Well before I get started, Jasper NP is in the Canadian Rockies. Similar to the Colorado Rockies, except for the fact that Jasper, Lake Louise and Banff are all part of the Rockies and are National Parks.
To travel on the highway thru the National Park requires a fee to be paid. You can get a daily, family or even an annual pass including one for seniors.
There are no Off road trails and camping is only allowed in specific campgrounds, Jasper seems to have the most campgrounds. If you plan on coming to ensure a spot with electric, I recommend reservation be made.
We arrived in Jasper on Aug 31, located a spot that was suitable to us and proceeded to setup. Once completed off we went exploring. Jasper is also a town within the National Park, and like all tourist spots prices are a little higher. The first thing you might notice as you arrive in town are the high fences around the trees. With the abundance of animal life this is the only way of keeping the trees safe.
As for things to see besides the town, there are many hiking trails, Jasper tramway, Lake Cruise, The Disappearing Lake, Maligne Lake and various waterfalls. Most of them are easy accessible. i.e. meaning a short walk for most. Included with the falls are a couple that require a 2.1 KM (1.2m) hike round trip. The hikes are easy if you walk 1 mile a day. Just take it easy.
Many of our photos came from the various falls which Susan and I enjoyed. Some of the Waterfalls names are;Sunwapta and the Athabasca Falls.
One of the more unique items are the many Hostels located inside the park. The Canadians and Europeans have a better sense of adventure: Take off for 1, 2 or even more months and just travel. While the young Americans are afraid to leave the city and get out in this wonderful country (IMO).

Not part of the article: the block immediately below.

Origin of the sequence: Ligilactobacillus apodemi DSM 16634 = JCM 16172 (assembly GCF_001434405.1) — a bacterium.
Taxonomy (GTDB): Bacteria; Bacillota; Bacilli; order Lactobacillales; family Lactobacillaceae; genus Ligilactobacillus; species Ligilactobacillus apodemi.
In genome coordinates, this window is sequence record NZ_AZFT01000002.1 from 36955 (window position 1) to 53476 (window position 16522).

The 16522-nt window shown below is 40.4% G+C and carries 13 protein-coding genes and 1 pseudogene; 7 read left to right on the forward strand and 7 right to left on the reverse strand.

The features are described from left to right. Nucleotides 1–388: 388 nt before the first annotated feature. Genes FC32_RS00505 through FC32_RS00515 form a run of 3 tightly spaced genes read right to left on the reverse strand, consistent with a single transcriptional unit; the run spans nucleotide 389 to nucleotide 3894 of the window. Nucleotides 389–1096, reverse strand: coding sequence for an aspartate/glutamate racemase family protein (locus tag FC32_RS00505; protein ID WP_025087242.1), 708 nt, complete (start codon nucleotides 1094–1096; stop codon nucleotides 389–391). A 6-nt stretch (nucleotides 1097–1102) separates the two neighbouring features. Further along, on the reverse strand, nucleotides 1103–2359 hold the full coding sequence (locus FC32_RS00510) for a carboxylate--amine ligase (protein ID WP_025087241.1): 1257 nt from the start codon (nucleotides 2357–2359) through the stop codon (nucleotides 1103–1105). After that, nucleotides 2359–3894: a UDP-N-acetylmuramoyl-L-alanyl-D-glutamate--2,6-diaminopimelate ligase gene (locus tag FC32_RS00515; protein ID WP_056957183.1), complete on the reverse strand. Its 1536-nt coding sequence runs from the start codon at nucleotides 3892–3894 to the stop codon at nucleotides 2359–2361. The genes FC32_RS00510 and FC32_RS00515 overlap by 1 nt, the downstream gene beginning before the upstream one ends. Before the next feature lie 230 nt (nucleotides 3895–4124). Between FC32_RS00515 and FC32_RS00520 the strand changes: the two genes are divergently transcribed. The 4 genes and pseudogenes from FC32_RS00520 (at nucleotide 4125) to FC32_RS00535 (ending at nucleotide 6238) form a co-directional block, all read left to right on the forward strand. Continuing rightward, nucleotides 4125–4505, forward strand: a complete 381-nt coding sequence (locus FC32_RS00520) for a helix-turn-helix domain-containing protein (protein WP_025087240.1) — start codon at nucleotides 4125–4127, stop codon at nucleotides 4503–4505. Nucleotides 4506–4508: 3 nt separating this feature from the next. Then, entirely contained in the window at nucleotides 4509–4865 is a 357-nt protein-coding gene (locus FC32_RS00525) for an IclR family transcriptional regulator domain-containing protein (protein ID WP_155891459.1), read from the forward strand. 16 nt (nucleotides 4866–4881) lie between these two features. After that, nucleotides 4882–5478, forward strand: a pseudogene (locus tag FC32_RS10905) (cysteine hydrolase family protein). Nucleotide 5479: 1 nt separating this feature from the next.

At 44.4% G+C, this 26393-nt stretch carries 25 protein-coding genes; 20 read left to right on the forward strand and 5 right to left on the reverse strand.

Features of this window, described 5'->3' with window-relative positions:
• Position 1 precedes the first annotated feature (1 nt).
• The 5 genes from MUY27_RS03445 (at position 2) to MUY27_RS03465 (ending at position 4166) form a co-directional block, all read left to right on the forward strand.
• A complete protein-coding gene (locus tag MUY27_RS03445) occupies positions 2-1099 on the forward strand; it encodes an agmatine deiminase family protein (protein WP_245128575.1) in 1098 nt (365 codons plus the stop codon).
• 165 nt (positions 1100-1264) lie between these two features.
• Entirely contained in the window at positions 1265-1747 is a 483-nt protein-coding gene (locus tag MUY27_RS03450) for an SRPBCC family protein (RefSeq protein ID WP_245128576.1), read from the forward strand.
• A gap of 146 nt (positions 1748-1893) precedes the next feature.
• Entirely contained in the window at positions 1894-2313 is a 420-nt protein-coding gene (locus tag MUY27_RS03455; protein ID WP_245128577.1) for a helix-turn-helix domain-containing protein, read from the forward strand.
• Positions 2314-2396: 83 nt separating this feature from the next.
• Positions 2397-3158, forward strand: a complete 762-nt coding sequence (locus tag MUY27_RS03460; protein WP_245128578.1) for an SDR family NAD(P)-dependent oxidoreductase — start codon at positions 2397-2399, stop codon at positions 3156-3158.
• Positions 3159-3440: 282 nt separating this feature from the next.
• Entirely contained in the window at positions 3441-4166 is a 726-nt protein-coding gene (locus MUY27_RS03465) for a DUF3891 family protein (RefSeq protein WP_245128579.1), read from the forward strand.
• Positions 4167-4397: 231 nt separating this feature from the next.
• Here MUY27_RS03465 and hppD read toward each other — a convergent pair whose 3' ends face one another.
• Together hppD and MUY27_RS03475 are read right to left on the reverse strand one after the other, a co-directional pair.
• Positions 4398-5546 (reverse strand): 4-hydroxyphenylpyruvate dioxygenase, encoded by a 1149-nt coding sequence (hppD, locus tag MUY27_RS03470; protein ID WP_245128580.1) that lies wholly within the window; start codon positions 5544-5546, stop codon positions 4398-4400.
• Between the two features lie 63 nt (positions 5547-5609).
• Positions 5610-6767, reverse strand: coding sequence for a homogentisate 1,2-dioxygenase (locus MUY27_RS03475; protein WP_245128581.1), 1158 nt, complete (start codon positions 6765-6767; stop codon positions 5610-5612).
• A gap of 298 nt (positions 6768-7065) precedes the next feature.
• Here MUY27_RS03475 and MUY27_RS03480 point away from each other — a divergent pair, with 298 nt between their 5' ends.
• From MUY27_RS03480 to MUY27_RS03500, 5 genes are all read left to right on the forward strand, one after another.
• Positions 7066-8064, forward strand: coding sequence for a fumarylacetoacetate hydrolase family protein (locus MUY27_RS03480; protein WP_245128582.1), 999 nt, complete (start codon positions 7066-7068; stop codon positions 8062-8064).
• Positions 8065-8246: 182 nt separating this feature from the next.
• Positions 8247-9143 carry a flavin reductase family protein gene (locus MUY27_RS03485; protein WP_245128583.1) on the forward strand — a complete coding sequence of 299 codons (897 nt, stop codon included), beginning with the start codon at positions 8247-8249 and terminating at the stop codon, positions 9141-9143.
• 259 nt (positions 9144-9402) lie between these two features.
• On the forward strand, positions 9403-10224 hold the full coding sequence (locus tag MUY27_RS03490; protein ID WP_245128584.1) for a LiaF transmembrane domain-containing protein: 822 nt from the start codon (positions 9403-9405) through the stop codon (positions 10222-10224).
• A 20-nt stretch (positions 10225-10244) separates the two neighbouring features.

While we were heading to Maligne Lake we picked up 3 hitch-hikers. 1 worked in the park, 1 was on a 7 week vacation and another was traveling before going back to get his masters in Math. All 3 met in the Hostel in Jasper and were heading to the lake for a boat ride.
Once Susan and I were alone, we discussed if we knew what we knew now. Both of us would have worked for a Cruise Line. What a wonderful way to see the world and get paid for it.
Anyway back to my report, we awoke up early in the morning to fog and heavy mist:
Before long is was time to start heading south to Lake Louise (Sept 3rd). Along the way were many discussions including HOW HIGH ARE WE and were are these Ice Field Glaciers I have been hearing about?
With Columbia Icefield Glacier being at one of the highest sections of the highway at over 6000 ft. So be prepared to keep it in 3rd gear while going up and take YOUR time going down.
I kept asking Ice fields in Summer? Come on it gets too warm, but as we were heading south, this is what Susan capture:
As we arrived at the Columbia Icefield Glacier Visitor Centre, Susan captured some awesome photos of the Glacier itself. What you see are people hiking the Glacier and the vehicle which takes them there.
As Susan would Say “SeeYa”
DaGirls Rv: Della, Tilly, Susan and Me.Do you notice anything unusual? I’ll give you a second…….Times up. Do you see the heavy jackets we are wearing. Susan’s is her WINTER coat and mine is just a heavy jacket.
First it was the wet weather in Jasper, which we worked with/hiking in. Now that we are in Lake Louise, the temperature is in the mid 40’s. So, we have our coats, hats and even gloves sometimes. I think fall has fallen and it is moving to the winter season. By the way, the rain in Jasper was snow on the mountains.